The City Charter outlines the mayor’s powers, and gives him only a few limited legislative and executive powers. With respect to the former, he is not even denominated the presiding officer, and to the extent he functions in that capacity it is with the permission of the board of mayor and aldermen. With respect to the latter, under § 5 of the city charter, he has the power of supervision over the finance department, but even then, under the same provision of the city charter, his authority is limited (as is all the aldermen functioning as heads of departments) to the extent “that his department is operated in accordance with such policies as the Board shall prescribe....” Neither the limited legislative or executive powers the mayor has permits him to direct the recorder to keep in the minutes material the board has directed be removed.
The recorder derives her power to take minutes under § 10 of the city charter, which provides, “That the Recorder shall keep an accurate account and record of all proceedings of the Board of Mayor and Aldermen and shall perform such other duties as the Board may impose on him....” Nothing in that provision gives the mayor any power whatever to prescribe what shall be, or what shall not be, contained in the minutes. The recorder is responsible to the collective board for that part (and most other parts) of her job.
Under §1-201 of the Municipal Code, the board of mayor and aldermen has delegated to the mayor the power of “general supervision” of the affairs of the municipality. I have in the past done considerable research on what constitutes the power of “general supervision.” That power is limited to general oversight of the operations of the city, but within the limitations prescribed by law and by the policies of the governing body of government in question. The power of general supervision includes the power to bring problems to the attention of the governing body of the government in question and to make recommendations with respect to those problems, but it does It does not include the power to instruct officers and employees where their duties are prescribed by law, or the power to override the governing body’s polices or decisions, even if those policies or decisions are unwise. [Great Northern Ry. Co. v. Snohomish County, 93 P. 924 (Wash. 1908); State ex rel. Miller v. Board of Education of U. Sch. D. No. 398, 511 P.2d 705 (Kan. 1973); Kayfield Construction Corp. v. Morris, 225 N.Y.2d 507 (S.C. App. Div. First Dept. 1962); State v. McCombs, 262 P, 579 (Kan. 1928); Mayor & Council of City of Athens v. Wansley, 78 S.E.2d 478 (Ga. 1953); Alsop v. Pierce, 19 So.2d 799 (Fla. 1944).]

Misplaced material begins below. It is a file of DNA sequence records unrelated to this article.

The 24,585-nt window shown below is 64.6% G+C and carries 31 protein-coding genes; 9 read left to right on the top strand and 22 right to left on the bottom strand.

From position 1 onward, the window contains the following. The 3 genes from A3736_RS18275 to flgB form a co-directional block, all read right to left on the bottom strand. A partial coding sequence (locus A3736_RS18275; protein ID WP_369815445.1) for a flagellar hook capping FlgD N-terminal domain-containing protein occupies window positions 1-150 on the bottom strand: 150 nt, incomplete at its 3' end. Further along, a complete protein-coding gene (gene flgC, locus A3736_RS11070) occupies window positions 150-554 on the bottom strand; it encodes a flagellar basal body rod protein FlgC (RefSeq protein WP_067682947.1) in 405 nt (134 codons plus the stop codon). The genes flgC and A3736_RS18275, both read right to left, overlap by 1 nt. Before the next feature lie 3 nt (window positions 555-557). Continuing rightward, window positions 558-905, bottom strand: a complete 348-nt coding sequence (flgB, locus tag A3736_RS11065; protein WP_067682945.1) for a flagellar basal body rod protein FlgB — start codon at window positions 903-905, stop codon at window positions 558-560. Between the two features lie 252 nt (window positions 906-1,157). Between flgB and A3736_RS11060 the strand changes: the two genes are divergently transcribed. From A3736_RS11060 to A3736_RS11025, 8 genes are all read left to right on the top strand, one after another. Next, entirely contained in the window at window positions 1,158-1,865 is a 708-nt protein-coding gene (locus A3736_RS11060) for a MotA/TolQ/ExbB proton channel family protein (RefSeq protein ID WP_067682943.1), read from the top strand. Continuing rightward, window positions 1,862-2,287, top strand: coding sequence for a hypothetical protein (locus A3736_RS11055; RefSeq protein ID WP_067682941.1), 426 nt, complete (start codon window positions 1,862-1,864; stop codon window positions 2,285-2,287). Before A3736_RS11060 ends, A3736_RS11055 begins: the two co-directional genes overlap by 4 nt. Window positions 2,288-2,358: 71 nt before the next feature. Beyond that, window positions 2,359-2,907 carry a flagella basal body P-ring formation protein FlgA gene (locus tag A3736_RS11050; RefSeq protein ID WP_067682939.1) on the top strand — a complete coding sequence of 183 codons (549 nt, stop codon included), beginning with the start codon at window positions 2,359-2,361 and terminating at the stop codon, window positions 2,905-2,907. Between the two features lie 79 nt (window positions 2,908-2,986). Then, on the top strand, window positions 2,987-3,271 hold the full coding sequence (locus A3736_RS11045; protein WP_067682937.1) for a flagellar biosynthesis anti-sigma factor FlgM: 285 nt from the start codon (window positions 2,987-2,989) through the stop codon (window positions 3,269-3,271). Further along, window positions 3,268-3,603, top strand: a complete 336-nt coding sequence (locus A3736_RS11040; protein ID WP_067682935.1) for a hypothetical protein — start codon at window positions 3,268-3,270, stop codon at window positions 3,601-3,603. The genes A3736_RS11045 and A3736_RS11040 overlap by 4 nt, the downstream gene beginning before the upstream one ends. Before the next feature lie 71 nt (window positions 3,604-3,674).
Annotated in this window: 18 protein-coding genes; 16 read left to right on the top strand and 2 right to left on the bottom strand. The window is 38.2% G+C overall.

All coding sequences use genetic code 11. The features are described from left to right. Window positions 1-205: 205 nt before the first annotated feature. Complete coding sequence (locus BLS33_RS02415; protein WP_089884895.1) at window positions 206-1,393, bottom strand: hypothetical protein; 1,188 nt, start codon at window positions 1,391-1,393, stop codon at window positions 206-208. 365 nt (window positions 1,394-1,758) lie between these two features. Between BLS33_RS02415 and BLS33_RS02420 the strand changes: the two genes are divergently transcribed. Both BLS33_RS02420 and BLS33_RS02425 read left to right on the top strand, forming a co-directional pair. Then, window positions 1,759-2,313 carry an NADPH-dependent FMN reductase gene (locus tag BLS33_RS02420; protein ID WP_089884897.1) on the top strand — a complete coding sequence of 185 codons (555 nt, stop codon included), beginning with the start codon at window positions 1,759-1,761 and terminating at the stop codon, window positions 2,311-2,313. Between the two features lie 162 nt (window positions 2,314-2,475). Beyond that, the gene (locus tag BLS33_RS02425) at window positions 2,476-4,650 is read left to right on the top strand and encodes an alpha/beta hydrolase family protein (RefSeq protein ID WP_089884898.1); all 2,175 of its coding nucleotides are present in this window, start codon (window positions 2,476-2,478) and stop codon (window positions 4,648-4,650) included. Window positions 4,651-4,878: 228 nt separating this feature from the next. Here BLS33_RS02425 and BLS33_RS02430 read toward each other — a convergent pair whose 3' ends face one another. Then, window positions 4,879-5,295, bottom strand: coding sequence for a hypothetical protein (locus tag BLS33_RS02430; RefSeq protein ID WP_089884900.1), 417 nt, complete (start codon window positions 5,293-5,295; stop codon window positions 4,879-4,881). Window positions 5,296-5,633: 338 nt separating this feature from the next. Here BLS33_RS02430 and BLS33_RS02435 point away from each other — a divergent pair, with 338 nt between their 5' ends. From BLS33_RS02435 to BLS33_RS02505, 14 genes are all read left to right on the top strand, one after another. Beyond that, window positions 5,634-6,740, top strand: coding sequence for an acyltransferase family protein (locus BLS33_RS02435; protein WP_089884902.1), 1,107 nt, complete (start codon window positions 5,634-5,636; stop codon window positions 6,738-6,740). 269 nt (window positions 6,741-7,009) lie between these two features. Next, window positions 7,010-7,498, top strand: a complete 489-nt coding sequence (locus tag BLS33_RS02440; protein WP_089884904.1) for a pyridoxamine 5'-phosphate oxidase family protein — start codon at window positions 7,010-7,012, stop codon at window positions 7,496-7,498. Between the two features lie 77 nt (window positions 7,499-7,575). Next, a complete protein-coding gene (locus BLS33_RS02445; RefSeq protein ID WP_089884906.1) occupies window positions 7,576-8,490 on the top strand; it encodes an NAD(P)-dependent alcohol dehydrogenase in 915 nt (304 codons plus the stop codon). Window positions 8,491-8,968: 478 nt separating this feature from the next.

Whether or not the recorder’s minutes are approved as she takes them is entirely up to the board. If the board voted to instruct the recorder to remove certain language from the minutes, the recorder should follow the direction of the board. To the point that the minutes are approved, the minutes are the recorder’s minutes; at the point they are approved, they are the board’s minutes. Both §§ 41 and 43 of RRONR mention the practice of sending the minutes to members of the governing body before the meeting at which they are approved. Section 41 notes the pros and cons of doing that, but also indicates the status of the minutes before they are approved:
The practice of sending to all members advance copies of the minutes as drafted by the secretary has both advantages and disadvantages. It is natural for the members to prefer to study the minutes beforehand to be better prepared to offer corrections; and this procedure generally saves time when the minutes come up for approval. On the other hand, the minutes do not become the [Emphasis contained in the text] minutes of the proceedings of the society until they have been approved; and before this happens, the secretary’s draft may be materially modified in the correction process. Members may miss some of the corrections or neglect to mark them on their copies or may not get them right unless the chair repeats them very carefully–with the result that many inaccurate copies of the true minutes as finally approved are likely to remain in existence. Only the secretary’s corrected copy or a retyping of it is official in such a case.
The board of mayor and aldermen has the power to correct the minutes; there can be no other answer to that question because upon their approval, the minutes become the board’s minutes. Indeed, under RRONR, § 48, “When the minutes are approved, the word Approved with the secretary’s initials and the date, should be written below them.”
You expressed some concern over how many votes it takes to approve the minutes, based on the language in RRONR, § 48, which declares that “Corrections, if any, and approval of the minutes are normally done by unanimous consent.” A similar statement is also found in RRONR, § 41, and RRONR, § 4. RRONR, § 41 deals with the order of business, and the part of that section that deals with the approval of the minutes, reads as follows: